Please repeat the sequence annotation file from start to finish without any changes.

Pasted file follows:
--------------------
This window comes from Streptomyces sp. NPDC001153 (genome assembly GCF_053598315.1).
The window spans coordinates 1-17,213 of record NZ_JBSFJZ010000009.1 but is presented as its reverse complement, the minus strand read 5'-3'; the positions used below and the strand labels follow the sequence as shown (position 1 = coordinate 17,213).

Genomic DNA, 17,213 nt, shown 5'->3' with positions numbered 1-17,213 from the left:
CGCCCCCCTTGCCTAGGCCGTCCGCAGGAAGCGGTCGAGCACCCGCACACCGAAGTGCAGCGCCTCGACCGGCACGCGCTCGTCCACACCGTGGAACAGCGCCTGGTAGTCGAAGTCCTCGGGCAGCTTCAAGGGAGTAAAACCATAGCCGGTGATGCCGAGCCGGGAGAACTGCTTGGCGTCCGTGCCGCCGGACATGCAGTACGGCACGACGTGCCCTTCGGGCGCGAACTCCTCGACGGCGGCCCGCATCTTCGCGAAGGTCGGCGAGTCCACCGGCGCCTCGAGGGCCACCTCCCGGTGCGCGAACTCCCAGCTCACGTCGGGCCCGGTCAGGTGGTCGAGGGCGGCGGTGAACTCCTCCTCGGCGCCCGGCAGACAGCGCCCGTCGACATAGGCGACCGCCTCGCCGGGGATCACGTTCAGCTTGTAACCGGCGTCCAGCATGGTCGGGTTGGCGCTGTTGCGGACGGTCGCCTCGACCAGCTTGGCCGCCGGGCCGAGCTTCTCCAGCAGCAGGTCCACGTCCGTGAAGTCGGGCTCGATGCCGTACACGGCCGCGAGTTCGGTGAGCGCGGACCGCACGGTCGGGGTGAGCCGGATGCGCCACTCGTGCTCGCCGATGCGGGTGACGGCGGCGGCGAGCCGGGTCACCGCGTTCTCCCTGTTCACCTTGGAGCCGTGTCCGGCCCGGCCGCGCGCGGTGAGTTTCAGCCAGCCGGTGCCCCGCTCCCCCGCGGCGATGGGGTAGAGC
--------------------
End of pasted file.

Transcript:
This window comes from Streptomyces sp. NPDC001153 (genome assembly GCF_053598315.1).
The window spans coordinates 1-17,213 of record NZ_JBSFJZ010000009.1 but is presented as its reverse complement, the minus strand read 5'-3'; the positions used below and the strand labels follow the sequence as shown (position 1 = coordinate 17,213).

Genomic DNA, 17,213 nt, shown 5'->3' with positions numbered 1-17,213 from the left:
CGCCCCCCTTGCCTAGGCCGTCCGCAGGAAGCGGTCGAGCACCCGCACACCGAAGTGCAGCGCCTCGACCGGCACGCGCTCGTCCACACCGTGGAACAGCGCCTGGTAGTCGAAGTCCTCGGGCAGCTTCAAGGGAGTAAAACCATAGCCGGTGATGCCGAGCCGGGAGAACTGCTTGGCGTCCGTGCCGCCGGACATGCAGTACGGCACGACGTGCCCTTCGGGCGCGAACTCCTCGACGGCGGCCCGCATCTTCGCGAAGGTCGGCGAGTCCACCGGCGCCTCGAGGGCCACCTCCCGGTGCGCGAACTCCCAGCTCACGTCGGGCCCGGTCAGGTGGTCGAGGGCGGCGGTGAACTCCTCCTCGGCGCCCGGCAGACAGCGCCCGTCGACATAGGCGACCGCCTCGCCGGGGATCACGTTCAGCTTGTAACCGGCGTCCAGCATGGTCGGGTTGGCGCTGTTGCGGACGGTCGCCTCGACCAGCTTGGCCGCCGGGCCGAGCTTCTCCAGCAGCAGGTCCACGTCCGTGAAGTCGGGCTCGATGCCGTACACGGCCGCGAGTTCGGTGAGCGCGGACCGCACGGTCGGGGTGAGCCGGATGCGCCACTCGTGCTCGCCGATGCGGGTGACGGCGGCGGCGAGCCGGGTCACCGCGTTCTCCCTGTTCACCTTGGAGCCGTGTCCGGCCCGGCCGCGCGCGGTGAGTTTCAGCCAGCCGGTGCCCCGCTCCCCCGCGGCGATGGGGTAGAGC